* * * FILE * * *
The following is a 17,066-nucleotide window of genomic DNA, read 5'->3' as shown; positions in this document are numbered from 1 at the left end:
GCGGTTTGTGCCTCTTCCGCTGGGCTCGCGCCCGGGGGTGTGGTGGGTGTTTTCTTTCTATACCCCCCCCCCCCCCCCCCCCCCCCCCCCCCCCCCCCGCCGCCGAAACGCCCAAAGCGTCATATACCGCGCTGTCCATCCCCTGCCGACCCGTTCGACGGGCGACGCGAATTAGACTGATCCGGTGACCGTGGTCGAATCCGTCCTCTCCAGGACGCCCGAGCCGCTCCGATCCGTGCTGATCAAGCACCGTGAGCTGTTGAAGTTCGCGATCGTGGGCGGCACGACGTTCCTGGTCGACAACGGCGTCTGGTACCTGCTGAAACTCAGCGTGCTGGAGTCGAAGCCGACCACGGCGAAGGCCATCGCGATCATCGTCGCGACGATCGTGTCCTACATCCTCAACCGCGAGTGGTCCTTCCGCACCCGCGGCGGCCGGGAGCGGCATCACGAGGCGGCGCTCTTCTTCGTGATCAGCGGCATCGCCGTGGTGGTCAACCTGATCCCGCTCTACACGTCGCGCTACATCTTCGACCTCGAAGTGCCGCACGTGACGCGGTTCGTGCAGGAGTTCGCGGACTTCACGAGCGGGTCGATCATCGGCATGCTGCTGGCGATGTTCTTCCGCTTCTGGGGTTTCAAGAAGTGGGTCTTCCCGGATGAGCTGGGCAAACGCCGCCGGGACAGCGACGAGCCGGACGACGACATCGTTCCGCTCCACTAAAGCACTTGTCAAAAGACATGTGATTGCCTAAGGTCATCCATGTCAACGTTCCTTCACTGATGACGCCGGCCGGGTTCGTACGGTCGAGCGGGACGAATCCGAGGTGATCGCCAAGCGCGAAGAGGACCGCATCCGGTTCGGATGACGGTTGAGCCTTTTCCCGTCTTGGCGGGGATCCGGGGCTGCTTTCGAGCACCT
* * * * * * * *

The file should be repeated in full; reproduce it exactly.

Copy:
The following is a 17,066-nucleotide window of genomic DNA, read 5'->3' as shown; positions in this document are numbered from 1 at the left end:
GCGGTTTGTGCCTCTTCCGCTGGGCTCGCGCCCGGGGGTGTGGTGGGTGTTTTCTTTCTATACCCCCCCCCCCCCCCCCCCCCCCCCCCCCCCCCCCCGCCGCCGAAACGCCCAAAGCGTCATATACCGCGCTGTCCATCCCCTGCCGACCCGTTCGACGGGCGACGCGAATTAGACTGATCCGGTGACCGTGGTCGAATCCGTCCTCTCCAGGACGCCCGAGCCGCTCCGATCCGTGCTGATCAAGCACCGTGAGCTGTTGAAGTTCGCGATCGTGGGCGGCACGACGTTCCTGGTCGACAACGGCGTCTGGTACCTGCTGAAACTCAGCGTGCTGGAGTCGAAGCCGACCACGGCGAAGGCCATCGCGATCATCGTCGCGACGATCGTGTCCTACATCCTCAACCGCGAGTGGTCCTTCCGCACCCGCGGCGGCCGGGAGCGGCATCACGAGGCGGCGCTCTTCTTCGTGATCAGCGGCATCGCCGTGGTGGTCAACCTGATCCCGCTCTACACGTCGCGCTACATCTTCGACCTCGAAGTGCCGCACGTGACGCGGTTCGTGCAGGAGTTCGCGGACTTCACGAGCGGGTCGATCATCGGCATGCTGCTGGCGATGTTCTTCCGCTTCTGGGGTTTCAAGAAGTGGGTCTTCCCGGATGAGCTGGGCAAACGCCGCCGGGACAGCGACGAGCCGGACGACGACATCGTTCCGCTCCACTAAAGCACTTGTCAAAAGACATGTGATTGCCTAAGGTCATCCATGTCAACGTTCCTTCACTGATGACGCCGGCCGGGTTCGTACGGTCGAGCGGGACGAATCCGAGGTGATCGCCAAGCGCGAAGAGGACCGCATCCGGTTCGGATGACGGTTGAGCCTTTTCCCGTCTTGGCGGGGATCCGGGGCTGCTTTCGAGCACCT